Oceans and Seas

the work of author Michael Krieger

The Tiger Sharks: Part 2

Posted on Oct 11, 2016

The Tiger Sharks: Part 2

From far off, somewhere on the ranch a cow bellows. Marcus remembers, sees in his mind’s eye, the bullock calf. Though only six months old, it was large, at least five or six hundred pounds. That afternoon Marcus was sitting astride his mare, Doolittle, on the bluff, idly watching the calf below him wade out into the bay, apparently trying to get around the end of the barbed-wire fence anchored a hundred feet offshore to prevent the animals from going around it. He wondered if the calf would be able to swim around the fence. Small waves slowly swept by the calf, just wetting its belly. Suddenly it let out a horrible bellow, more like a honk. The sea around the calf suddenly was in turmoil; the water bubbled and frothed with blood. The calf struggled, desperately attempting to retain its footing, but it failed. Its knees collapsed. Kicking, but strangely no longer bellowing, it went over on its side. Marcus and Doolittle charged down the bluff to see a large tiger shark in water so shallow that its dorsal fin was completely exposed. Now, with the calf immobilized, the shark surfed in with each wave, taking another bite from the still-thrashing calf, and sliding back out again with the receding wave. Marcus galloped across the beach, lassoed the calf, and dragged the quivering body from the water. But it was too late. The heart still pumped but rivers of blood simply poured out on the sand. Gaping holes lined the hindquarters, and when Marcus rolled the animal over, the stomach was gone. The tiger shark had disappeared.

Only a few months before the calf was attacked, he was wading in the same bay one evening, spin fishing for trevally, a large reef fish. The sun was going down. There was a glare on the water. He had his lure almost like a fly on the surface. It splashed. He remembered the little splashes, little circles of water where the lure hit. One moment his world was totally at peace; the next moment it exploded.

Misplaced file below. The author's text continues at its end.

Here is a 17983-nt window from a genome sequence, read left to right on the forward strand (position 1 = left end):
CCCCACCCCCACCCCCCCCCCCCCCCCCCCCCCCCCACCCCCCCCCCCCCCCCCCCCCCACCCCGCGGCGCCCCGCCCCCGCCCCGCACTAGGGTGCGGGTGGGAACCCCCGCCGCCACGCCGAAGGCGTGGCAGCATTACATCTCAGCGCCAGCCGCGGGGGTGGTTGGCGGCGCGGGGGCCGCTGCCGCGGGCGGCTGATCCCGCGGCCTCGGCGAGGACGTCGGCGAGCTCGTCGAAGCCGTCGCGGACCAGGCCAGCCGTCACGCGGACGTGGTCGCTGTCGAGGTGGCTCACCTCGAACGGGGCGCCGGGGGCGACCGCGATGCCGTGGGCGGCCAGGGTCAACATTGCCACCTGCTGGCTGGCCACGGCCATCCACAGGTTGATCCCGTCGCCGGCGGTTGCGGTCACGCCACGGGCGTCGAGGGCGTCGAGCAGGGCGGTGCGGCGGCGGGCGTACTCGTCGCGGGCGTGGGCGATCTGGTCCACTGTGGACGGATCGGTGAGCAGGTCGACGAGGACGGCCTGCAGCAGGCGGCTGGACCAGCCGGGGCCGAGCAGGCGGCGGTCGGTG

Marcus could only guess that because of its size (over ten feet, he thinks), its aggressiveness, and the shallow water he was in, his encounter was with a tiger shark. Recounting that story, he says, “I can’t see the shark but I can see the water flowin’ over the top of its head. There is a lotta something and lots of big teeth. I jerked the lure out away from him and it landed right next to me, maybe five or six feet away. The shark turned—you could see the swirl—and it’s coming right at me. Here I am in waist-deep water and a hundred and fifty yards from shore. I’m holding my rod and reel out of water. I’m on my tippy-toes and I’m sayin’ my prayers. I keep tellin’ myself what I’ll do—how good I’ll be if it doesn’t kill me. I look down and, whoosh, it blasts by me, maybe a foot from my right side, and hits the lure again. Then it disappears. I don’t move for maybe a half-hour after it’s gone. Finally, I very slowly walk to shore.”

Are Marcus’s experiences with shallow-water shark attacks unusual? It depends on whom you listen to. Everywhere tourists go in shark territory, they hear the same reassuring slogan from resort owners and dive-shop operators: “More people are killed by lightning every year than by shark attacks.” No doubt that is true in Kansas and Switzerland. It is certainly not true in the South Pacific, although statistics are hard to come by because many of the countries do not keep records, probably because they are afraid publicity would affect their tourist industries. But the opinion of old-time residents is that in Vanuatu, the Solomon Islands, and New Guinea, three or four shark-caused fatalities occur per country per year—and perhaps there are double this number of attacks. The numbers are slightly higher in Australia and somewhat lower in the Polynesian island groups. Many attacks are provoked, however, by spear fishermen dangling bleeding fish from their belts or diving at night when tigers and great whites are most likely to be feeding inshore.